The storyline of Fever at first appears complicated but is actually pretty simple and while enjoyable in parts is not without flaws. Told in a duel narrative (first person for Eva’s sections, third person for Seth’s – something that doesn’t help with his characterisation) readers are flung between modern and latter day London and this means that both stories take a while to get going.  In fact Fever, while interesting as a whole, only really becomes compelling in its third and final section, where readers can finally glimpse where Dee Shulman is taking her characters.  Sadly, this third section is also the shortest of the book and one feels that the overarching story could have been introduced by the midway point of what is a fairly long title rather than waiting until nearly the end.  There is, by necessity, a fair amount of both illness and science – yay for mystery diseases!  This is actually a lot of fun and Schulman has pulled off a real Michael Crichton in making the scientific jargon interesting.  However, the section where Eva seems to be bouncing between school and hospital with mind blowing speed did become slightly wearing although the school itself is a lot of fun – yay for boarding schools!  Schulman’s vision of gladiatorial London is also well written and visually affective although it probably helps if readers have seen Spartacus or somesuch.  

As the first part of a trilogy Fever is intriguing enough that readers will be curious as to the fate of Eva and Seth but should book two be both as lengthy and slow-moving as book one, they might find themselves wondering whether this is a story that could have perhaps been told in just the one volume – something that these days would be a novelty all by itself.  Certainly Fever is worth a look and Dee Shulman should be congratulated on her vision but only time will tell whether the series lives up to the potential of her imaginative premise.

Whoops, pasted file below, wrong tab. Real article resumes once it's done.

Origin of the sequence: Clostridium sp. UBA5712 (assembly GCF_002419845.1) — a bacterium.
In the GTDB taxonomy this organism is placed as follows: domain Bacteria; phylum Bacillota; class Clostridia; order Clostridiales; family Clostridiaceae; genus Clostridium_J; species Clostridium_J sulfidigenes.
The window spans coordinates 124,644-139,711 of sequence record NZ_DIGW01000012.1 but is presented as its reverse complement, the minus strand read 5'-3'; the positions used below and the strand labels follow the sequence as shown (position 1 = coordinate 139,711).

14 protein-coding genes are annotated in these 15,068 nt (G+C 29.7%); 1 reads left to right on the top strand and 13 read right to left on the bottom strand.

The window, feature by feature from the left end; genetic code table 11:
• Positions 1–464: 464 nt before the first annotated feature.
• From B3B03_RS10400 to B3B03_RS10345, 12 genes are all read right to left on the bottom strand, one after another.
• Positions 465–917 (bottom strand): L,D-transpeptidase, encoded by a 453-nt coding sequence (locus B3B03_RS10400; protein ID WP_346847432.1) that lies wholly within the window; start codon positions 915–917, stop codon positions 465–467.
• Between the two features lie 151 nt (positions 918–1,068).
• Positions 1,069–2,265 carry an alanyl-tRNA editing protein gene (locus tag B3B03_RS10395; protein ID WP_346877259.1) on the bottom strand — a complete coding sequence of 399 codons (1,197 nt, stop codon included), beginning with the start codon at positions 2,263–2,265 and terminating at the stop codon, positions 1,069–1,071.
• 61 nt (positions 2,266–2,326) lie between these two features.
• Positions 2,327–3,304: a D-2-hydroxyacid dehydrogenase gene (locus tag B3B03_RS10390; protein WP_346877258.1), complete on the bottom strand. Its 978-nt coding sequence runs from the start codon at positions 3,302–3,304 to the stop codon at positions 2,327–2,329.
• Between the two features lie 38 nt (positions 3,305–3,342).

Fever is available now.  Thank you to the publisher for sending me this title to review.

April 17, 2012

A Weapon The Size of Her Heart (Review: Pandemonium, Lauren Oliver)

Lauren Oliver
Hodder and Staughton 2012

Pandemonium is the second book in Lauren Oliver’s Delirium trilogy.  If you have not read Delirium, the first book, then this review will contain spoilers.  You can find a review of Delirium here.

After the life-changing events of Delirium, Lena Haloway finds herself alone and running headlong into a future that she cannot imagine and has little control over.  Finally collapsing in the wilderness she is found and adopted by a rag tag band of Invalids – those uncured of the deadly disease that is Deliria Amor Nervosa.  As she embarks on a life that epitomises struggle, Lena is also experiencing the pain that Deliria can cause as she mourns Alex and tries to face a future without him.  Eventually she finds herself in New York working for the undercover Resistance, spying on a young man who represents everything she once was and everything she now hates.

Lena is a different girl from the one encountered in Delirium.  Her rather inward-looking naivety has disappeared, replaced with a toughness borne of loss and hardship.  Rather than give in to her pain, Lena ploughs through each day in a daze of grief and physical frailty that soon morphs into an inner strength, not to mention a deep cynicism when she finally finds herself out of the Wilds and in New York.  All in all she is a far more likable character than in Delirium and one that it is hard not to admire.  As she learns to live with her grief she finds herself slowly moving on from Alex and begins to embrace the life and freedom that he wished her to experience.  However, she is not so far removed from the past that she has forgotten what it is like to believe that Deliria truly is the “deadliest of all deadly things” and this allows her interaction with new character Julian to be both finely nuanced and completely fascinating.